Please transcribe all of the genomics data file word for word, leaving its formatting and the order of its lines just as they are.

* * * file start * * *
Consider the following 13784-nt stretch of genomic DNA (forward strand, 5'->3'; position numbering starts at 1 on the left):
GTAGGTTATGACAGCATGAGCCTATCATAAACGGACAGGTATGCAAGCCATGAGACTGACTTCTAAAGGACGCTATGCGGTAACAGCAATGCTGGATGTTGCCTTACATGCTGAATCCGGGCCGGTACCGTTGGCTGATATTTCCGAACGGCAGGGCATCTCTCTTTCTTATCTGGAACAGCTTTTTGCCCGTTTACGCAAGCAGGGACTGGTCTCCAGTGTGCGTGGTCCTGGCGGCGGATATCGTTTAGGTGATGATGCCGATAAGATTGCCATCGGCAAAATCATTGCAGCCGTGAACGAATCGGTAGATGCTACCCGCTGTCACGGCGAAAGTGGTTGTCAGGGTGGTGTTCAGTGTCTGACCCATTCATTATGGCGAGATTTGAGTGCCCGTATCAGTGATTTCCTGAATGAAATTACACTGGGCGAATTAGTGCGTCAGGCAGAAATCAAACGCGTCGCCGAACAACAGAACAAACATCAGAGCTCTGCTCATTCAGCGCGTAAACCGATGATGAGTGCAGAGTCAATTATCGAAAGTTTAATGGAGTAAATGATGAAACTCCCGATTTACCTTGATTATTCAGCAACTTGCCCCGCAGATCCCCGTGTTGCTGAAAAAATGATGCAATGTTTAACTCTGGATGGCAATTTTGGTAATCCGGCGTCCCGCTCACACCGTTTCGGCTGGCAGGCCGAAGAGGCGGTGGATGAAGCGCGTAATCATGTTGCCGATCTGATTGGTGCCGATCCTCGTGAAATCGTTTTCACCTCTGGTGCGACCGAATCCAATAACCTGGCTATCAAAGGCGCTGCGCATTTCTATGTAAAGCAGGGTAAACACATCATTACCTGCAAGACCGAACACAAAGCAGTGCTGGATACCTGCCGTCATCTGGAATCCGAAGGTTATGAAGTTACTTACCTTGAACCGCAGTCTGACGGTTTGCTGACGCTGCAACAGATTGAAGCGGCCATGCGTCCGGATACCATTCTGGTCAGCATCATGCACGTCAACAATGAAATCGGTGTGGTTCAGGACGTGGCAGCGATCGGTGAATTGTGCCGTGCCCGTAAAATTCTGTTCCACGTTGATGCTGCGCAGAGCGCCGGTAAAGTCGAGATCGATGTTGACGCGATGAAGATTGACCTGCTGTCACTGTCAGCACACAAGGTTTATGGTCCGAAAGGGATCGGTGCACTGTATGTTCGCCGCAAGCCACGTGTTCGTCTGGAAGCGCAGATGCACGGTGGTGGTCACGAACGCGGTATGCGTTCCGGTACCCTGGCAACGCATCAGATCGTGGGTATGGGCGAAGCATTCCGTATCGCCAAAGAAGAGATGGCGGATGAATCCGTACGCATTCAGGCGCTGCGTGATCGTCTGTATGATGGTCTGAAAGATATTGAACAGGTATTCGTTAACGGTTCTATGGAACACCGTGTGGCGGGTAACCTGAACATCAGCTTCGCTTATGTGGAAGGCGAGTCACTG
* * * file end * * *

Consider the following 13784-nt stretch of genomic DNA (forward strand, 5'->3'; position numbering starts at 1 on the left):
GTAGGTTATGACAGCATGAGCCTATCATAAACGGACAGGTATGCAAGCCATGAGACTGACTTCTAAAGGACGCTATGCGGTAACAGCAATGCTGGATGTTGCCTTACATGCTGAATCCGGGCCGGTACCGTTGGCTGATATTTCCGAACGGCAGGGCATCTCTCTTTCTTATCTGGAACAGCTTTTTGCCCGTTTACGCAAGCAGGGACTGGTCTCCAGTGTGCGTGGTCCTGGCGGCGGATATCGTTTAGGTGATGATGCCGATAAGATTGCCATCGGCAAAATCATTGCAGCCGTGAACGAATCGGTAGATGCTACCCGCTGTCACGGCGAAAGTGGTTGTCAGGGTGGTGTTCAGTGTCTGACCCATTCATTATGGCGAGATTTGAGTGCCCGTATCAGTGATTTCCTGAATGAAATTACACTGGGCGAATTAGTGCGTCAGGCAGAAATCAAACGCGTCGCCGAACAACAGAACAAACATCAGAGCTCTGCTCATTCAGCGCGTAAACCGATGATGAGTGCAGAGTCAATTATCGAAAGTTTAATGGAGTAAATGATGAAACTCCCGATTTACCTTGATTATTCAGCAACTTGCCCCGCAGATCCCCGTGTTGCTGAAAAAATGATGCAATGTTTAACTCTGGATGGCAATTTTGGTAATCCGGCGTCCCGCTCACACCGTTTCGGCTGGCAGGCCGAAGAGGCGGTGGATGAAGCGCGTAATCATGTTGCCGATCTGATTGGTGCCGATCCTCGTGAAATCGTTTTCACCTCTGGTGCGACCGAATCCAATAACCTGGCTATCAAAGGCGCTGCGCATTTCTATGTAAAGCAGGGTAAACACATCATTACCTGCAAGACCGAACACAAAGCAGTGCTGGATACCTGCCGTCATCTGGAATCCGAAGGTTATGAAGTTACTTACCTTGAACCGCAGTCTGACGGTTTGCTGACGCTGCAACAGATTGAAGCGGCCATGCGTCCGGATACCATTCTGGTCAGCATCATGCACGTCAACAATGAAATCGGTGTGGTTCAGGACGTGGCAGCGATCGGTGAATTGTGCCGTGCCCGTAAAATTCTGTTCCACGTTGATGCTGCGCAGAGCGCCGGTAAAGTCGAGATCGATGTTGACGCGATGAAGATTGACCTGCTGTCACTGTCAGCACACAAGGTTTATGGTCCGAAAGGGATCGGTGCACTGTATGTTCGCCGCAAGCCACGTGTTCGTCTGGAAGCGCAGATGCACGGTGGTGGTCACGAACGCGGTATGCGTTCCGGTACCCTGGCAACGCATCAGATCGTGGGTATGGGCGAAGCATTCCGTATCGCCAAAGAAGAGATGGCGGATGAATCCGTACGCATTCAGGCGCTGCGTGATCGTCTGTATGATGGTCTGAAAGATATTGAACAGGTATTCGTTAACGGTTCTATGGAACACCGTGTGGCGGGTAACCTGAACATCAGCTTCGCTTATGTGGAAGGCGAGTCACTG